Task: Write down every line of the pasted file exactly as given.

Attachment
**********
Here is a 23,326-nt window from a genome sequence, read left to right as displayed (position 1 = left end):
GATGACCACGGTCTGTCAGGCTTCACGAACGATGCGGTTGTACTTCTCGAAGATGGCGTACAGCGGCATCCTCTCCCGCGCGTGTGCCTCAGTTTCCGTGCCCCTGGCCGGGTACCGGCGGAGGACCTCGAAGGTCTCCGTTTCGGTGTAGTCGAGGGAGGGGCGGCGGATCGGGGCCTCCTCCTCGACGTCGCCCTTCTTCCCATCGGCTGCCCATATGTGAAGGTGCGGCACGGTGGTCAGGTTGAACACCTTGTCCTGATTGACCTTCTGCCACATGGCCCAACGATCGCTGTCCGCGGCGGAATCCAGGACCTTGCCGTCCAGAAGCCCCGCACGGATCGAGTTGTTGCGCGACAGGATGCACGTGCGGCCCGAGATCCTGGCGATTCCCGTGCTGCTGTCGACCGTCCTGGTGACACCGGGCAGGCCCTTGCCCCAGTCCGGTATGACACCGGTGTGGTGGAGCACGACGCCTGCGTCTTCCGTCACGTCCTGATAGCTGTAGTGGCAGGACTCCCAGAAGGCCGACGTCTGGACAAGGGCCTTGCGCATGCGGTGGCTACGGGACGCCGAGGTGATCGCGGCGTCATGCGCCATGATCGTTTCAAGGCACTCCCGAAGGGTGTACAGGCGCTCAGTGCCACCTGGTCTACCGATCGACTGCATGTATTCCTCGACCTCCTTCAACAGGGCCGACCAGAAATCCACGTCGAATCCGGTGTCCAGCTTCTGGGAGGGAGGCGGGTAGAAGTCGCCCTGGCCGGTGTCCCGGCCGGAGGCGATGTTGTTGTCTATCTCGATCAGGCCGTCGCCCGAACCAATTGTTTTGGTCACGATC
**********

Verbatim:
Here is a 23,326-nt window from a genome sequence, read left to right as displayed (position 1 = left end):
GATGACCACGGTCTGTCAGGCTTCACGAACGATGCGGTTGTACTTCTCGAAGATGGCGTACAGCGGCATCCTCTCCCGCGCGTGTGCCTCAGTTTCCGTGCCCCTGGCCGGGTACCGGCGGAGGACCTCGAAGGTCTCCGTTTCGGTGTAGTCGAGGGAGGGGCGGCGGATCGGGGCCTCCTCCTCGACGTCGCCCTTCTTCCCATCGGCTGCCCATATGTGAAGGTGCGGCACGGTGGTCAGGTTGAACACCTTGTCCTGATTGACCTTCTGCCACATGGCCCAACGATCGCTGTCCGCGGCGGAATCCAGGACCTTGCCGTCCAGAAGCCCCGCACGGATCGAGTTGTTGCGCGACAGGATGCACGTGCGGCCCGAGATCCTGGCGATTCCCGTGCTGCTGTCGACCGTCCTGGTGACACCGGGCAGGCCCTTGCCCCAGTCCGGTATGACACCGGTGTGGTGGAGCACGACGCCTGCGTCTTCCGTCACGTCCTGATAGCTGTAGTGGCAGGACTCCCAGAAGGCCGACGTCTGGACAAGGGCCTTGCGCATGCGGTGGCTACGGGACGCCGAGGTGATCGCGGCGTCATGCGCCATGATCGTTTCAAGGCACTCCCGAAGGGTGTACAGGCGCTCAGTGCCACCTGGTCTACCGATCGACTGCATGTATTCCTCGACCTCCTTCAACAGGGCCGACCAGAAATCCACGTCGAATCCGGTGTCCAGCTTCTGGGAGGGAGGCGGGTAGAAGTCGCCCTGGCCGGTGTCCCGGCCGGAGGCGATGTTGTTGTCTATCTCGATCAGGCCGTCGCCCGAACCAATTGTTTTGGTCACGATC